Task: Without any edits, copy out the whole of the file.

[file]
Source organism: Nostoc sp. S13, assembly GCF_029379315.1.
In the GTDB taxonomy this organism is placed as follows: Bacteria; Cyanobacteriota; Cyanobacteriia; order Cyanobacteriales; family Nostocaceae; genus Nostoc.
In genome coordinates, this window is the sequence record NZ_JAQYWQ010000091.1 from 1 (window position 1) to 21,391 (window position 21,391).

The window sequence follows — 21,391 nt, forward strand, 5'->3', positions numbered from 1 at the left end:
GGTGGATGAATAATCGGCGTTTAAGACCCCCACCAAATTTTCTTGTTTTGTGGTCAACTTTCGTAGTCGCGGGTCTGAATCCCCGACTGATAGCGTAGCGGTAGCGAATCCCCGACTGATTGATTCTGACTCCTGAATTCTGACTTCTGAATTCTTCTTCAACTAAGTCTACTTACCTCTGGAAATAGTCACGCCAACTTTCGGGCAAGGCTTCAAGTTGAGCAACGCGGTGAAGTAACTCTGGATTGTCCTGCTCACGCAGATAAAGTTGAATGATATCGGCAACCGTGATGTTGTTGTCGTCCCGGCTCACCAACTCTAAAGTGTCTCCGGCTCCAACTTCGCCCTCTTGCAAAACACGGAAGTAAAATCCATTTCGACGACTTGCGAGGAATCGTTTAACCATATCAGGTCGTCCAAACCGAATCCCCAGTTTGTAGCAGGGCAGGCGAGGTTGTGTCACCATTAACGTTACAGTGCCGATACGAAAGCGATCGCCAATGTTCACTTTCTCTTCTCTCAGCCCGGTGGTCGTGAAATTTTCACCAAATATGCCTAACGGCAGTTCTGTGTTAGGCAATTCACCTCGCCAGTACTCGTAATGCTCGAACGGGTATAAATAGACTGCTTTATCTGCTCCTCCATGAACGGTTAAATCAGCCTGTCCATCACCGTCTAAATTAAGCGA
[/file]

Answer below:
Source organism: Nostoc sp. S13, assembly GCF_029379315.1.
In the GTDB taxonomy this organism is placed as follows: Bacteria; Cyanobacteriota; Cyanobacteriia; order Cyanobacteriales; family Nostocaceae; genus Nostoc.
In genome coordinates, this window is the sequence record NZ_JAQYWQ010000091.1 from 1 (window position 1) to 21,391 (window position 21,391).

The window sequence follows — 21,391 nt, forward strand, 5'->3', positions numbered from 1 at the left end:
GGTGGATGAATAATCGGCGTTTAAGACCCCCACCAAATTTTCTTGTTTTGTGGTCAACTTTCGTAGTCGCGGGTCTGAATCCCCGACTGATAGCGTAGCGGTAGCGAATCCCCGACTGATTGATTCTGACTCCTGAATTCTGACTTCTGAATTCTTCTTCAACTAAGTCTACTTACCTCTGGAAATAGTCACGCCAACTTTCGGGCAAGGCTTCAAGTTGAGCAACGCGGTGAAGTAACTCTGGATTGTCCTGCTCACGCAGATAAAGTTGAATGATATCGGCAACCGTGATGTTGTTGTCGTCCCGGCTCACCAACTCTAAAGTGTCTCCGGCTCCAACTTCGCCCTCTTGCAAAACACGGAAGTAAAATCCATTTCGACGACTTGCGAGGAATCGTTTAACCATATCAGGTCGTCCAAACCGAATCCCCAGTTTGTAGCAGGGCAGGCGAGGTTGTGTCACCATTAACGTTACAGTGCCGATACGAAAGCGATCGCCAATGTTCACTTTCTCTTCTCTCAGCCCGGTGGTCGTGAAATTTTCACCAAATATGCCTAACGGCAGTTCTGTGTTAGGCAATTCACCTCGCCAGTACTCGTAATGCTCGAACGGGTATAAATAGACTGCTTTATCTGCTCCTCCATGAACGGTTAAATCAGCCTGTCCATCACCGTCTAAATTAAGCGA